Some members of the engagement teams are Afghan women who have emigrated to the U.S. and come back as civilian linguists.
Laila Khoshnaw was born in Kabul but moved to the U.S. with her parents when she was 7 years old. The fluent Pashto and Farsi speaker left a job as a nurse in Raleigh, N.C., to join a female engagement team in Afghanistan.
Khoshnaw said Shinkai, a sparsely populated district in the far south of the country where few people have access to electricity or education, would be a culture shock even for an Afghan from Kabul.
She said she hopes the teams give Afghan women a glimpse of another way of life.
The women on the engagement team in Shinkai hadn’t lost their femininity, even though they carried guns and wore uniforms. When they walked through the bazaar near Kandahar Air Field, they drew admiring stares from the locals and a police officer, who gave Aus a large apple as a gift.
“In the bazaar people stand in the street and say things (as we walk past),” Khoshnaw said. “They try to get your attention and whistle. It’s kind of ... have you never seen a woman before?”
During down time on Election Day, the team gossiped about their kids and complimented each other on the head scarves they bought at the bazaar.
Bill Aaron, 59, of Pacifica, Calif., a Human Terrain Team leader working with the 2nd Stryker Cavalry Regiment in Zabul Province, said his unit of civilians, who are charged with talking to Afghans about what sort of government services would gain favor with them, is also setting up a female engagement team.
The retired Army lieutenant colonel said he’s noticed that Afghan men are also more comfortable talking to women.
“They are more relaxed talking to our female interpreters than they would be with males, but they speak just as bluntly,” he said.
The Human Terrain Team often gets better information from Afghan women, he said.
“We are finding they will speak more freely than the males once you get to know them as far as what their concerns are and what they are really afraid of.”
Afghan men in Zabul talk about where their next meal will come from, crop damage and farming needs; the women talk more about their children’s future and medical care.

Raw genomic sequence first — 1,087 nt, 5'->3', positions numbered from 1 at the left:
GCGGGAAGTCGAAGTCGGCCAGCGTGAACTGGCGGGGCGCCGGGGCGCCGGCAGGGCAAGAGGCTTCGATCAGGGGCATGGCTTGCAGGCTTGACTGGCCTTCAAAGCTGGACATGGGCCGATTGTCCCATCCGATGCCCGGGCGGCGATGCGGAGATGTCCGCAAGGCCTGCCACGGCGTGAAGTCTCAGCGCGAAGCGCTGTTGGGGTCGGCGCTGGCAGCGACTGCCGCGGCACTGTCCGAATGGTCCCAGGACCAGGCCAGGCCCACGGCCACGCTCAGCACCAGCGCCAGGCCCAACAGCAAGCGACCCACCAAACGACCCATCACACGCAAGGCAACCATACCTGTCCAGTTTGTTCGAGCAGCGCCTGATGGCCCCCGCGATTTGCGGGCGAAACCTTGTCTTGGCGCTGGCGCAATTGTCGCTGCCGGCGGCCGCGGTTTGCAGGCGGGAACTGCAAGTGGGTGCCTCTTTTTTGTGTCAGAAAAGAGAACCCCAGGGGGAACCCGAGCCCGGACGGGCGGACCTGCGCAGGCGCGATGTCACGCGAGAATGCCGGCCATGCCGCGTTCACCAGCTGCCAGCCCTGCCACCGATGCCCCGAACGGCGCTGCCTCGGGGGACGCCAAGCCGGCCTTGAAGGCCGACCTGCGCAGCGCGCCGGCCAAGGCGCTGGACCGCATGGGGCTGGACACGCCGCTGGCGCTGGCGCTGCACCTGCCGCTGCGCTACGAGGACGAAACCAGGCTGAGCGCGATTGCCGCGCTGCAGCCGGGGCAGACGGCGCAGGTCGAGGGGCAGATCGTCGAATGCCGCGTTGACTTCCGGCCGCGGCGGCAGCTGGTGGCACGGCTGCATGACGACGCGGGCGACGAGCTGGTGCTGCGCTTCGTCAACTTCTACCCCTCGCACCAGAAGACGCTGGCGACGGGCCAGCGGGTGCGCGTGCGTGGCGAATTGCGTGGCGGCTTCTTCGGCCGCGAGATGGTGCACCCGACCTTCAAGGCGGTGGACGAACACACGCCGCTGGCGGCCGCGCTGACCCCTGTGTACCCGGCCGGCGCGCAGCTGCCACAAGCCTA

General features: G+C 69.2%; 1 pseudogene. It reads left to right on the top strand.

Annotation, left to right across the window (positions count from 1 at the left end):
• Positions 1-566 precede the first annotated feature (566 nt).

Few women in southern Afghanistan get an education, Aaron said.
“The majority of it has to do with the Taliban and in a small number of cases, it is cultural,” he said. “Most of the men, when I ask them: ‘Would you want your daughter to have an education?’ overwhelmingly say, ‘Yes, but we can’t do it with the Taliban.’”
Lisa Akbari, whose father was born in Afghanistan, was a graduate student at the University of Wyoming before she came to Afghanistan as a Human Terrain Team analyst. Akbari said she had engaged local women on patrols in Zabul.
“You get the expectation that the women always wear burqas, but they said they often just put on a scarf and help out in the fields,” she said.
Young girls talk about how they would like to go to school but their fathers might be upset, she said.
“A lot of boys say girls don’t need to go to school,” she said. “There is a lot of prejudice against them. They don’t even have enough schools for the boys so the girls are just a second thought.”
Second SCR commander Col. James Blackburn said he’s discovered that Afghan women have a lot of influence, although it is not always obvious to outsiders.
“I can tell you through my interaction with Afghan officials, there is women’s equality (in Afghanistan),” he said. “It’s just inside the house. There’s probably women’s equality inside a mud hut in a farmer’s field.”
Commanders would only get half the perspective they needed without the female engagement teams, which were also used in Iraq, Blackburn said.
He believes Afghan women have huge untapped potential.
“Our female engagement teams will help get it outside the house into the town,” he said.